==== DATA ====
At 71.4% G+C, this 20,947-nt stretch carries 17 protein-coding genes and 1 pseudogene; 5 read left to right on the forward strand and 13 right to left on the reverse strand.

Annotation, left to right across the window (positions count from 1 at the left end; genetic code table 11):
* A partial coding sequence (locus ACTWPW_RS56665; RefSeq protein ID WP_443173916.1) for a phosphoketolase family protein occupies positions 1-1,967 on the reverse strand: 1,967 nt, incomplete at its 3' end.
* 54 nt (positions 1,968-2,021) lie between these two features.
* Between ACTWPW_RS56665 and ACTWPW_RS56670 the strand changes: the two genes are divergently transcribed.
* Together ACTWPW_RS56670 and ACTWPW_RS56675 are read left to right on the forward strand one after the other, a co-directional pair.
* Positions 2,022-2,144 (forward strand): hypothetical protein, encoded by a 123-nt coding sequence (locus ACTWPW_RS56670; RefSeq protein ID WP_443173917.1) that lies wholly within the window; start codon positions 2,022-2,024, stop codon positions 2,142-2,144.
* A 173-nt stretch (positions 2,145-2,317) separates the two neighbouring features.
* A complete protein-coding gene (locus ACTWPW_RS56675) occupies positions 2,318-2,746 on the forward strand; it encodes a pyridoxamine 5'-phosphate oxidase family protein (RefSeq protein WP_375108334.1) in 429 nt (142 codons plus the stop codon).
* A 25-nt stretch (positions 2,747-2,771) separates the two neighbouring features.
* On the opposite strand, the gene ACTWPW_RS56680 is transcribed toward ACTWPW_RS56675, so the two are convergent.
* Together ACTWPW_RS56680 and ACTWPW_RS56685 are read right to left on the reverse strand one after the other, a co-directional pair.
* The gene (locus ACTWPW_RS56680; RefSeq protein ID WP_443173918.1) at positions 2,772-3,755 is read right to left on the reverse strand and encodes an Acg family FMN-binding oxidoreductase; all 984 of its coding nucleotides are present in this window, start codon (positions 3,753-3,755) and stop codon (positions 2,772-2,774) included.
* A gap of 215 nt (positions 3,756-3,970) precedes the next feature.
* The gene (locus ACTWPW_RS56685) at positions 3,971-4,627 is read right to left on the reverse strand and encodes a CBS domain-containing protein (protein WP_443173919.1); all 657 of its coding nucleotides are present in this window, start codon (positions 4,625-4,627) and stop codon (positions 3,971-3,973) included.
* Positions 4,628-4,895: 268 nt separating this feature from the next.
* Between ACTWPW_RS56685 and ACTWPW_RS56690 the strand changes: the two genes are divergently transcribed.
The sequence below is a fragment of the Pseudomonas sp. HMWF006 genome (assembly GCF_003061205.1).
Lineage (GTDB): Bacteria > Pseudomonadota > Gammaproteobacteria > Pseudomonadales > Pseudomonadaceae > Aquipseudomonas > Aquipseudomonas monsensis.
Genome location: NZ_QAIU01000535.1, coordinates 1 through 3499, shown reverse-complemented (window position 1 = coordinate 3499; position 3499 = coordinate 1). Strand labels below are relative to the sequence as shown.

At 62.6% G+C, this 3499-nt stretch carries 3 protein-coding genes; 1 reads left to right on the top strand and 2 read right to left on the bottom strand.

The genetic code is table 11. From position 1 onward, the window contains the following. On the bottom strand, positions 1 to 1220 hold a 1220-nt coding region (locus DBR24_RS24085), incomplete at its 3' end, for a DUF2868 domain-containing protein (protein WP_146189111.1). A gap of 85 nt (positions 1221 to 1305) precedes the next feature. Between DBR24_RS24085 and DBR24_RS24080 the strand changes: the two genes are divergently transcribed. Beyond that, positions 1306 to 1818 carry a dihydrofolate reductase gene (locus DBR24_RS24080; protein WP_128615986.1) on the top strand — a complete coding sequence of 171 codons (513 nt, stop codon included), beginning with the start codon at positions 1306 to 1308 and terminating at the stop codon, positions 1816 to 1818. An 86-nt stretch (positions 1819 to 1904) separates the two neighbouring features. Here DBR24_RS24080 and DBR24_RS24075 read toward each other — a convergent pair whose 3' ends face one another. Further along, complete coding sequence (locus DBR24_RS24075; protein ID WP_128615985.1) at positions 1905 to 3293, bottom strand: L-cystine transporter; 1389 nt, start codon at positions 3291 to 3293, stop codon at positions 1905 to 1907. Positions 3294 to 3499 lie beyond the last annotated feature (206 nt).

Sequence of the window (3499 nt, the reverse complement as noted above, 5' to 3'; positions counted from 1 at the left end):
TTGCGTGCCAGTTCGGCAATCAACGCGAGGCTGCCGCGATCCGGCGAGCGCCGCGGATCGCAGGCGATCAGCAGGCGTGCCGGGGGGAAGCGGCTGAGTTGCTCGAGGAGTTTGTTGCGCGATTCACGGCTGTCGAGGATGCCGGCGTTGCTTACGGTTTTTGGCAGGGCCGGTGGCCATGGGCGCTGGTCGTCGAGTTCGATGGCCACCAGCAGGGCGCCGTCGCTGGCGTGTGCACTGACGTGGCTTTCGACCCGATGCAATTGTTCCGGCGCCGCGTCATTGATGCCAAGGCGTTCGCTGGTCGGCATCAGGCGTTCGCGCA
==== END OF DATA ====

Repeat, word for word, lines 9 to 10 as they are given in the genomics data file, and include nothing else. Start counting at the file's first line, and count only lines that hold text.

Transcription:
* A complete protein-coding gene (locus ACTWPW_RS56675) occupies positions 2,318-2,746 on the forward strand; it encodes a pyridoxamine 5'-phosphate oxidase family protein (RefSeq protein WP_375108334.1) in 429 nt (142 codons plus the stop codon).
* A 25-nt stretch (positions 2,747-2,771) separates the two neighbouring features.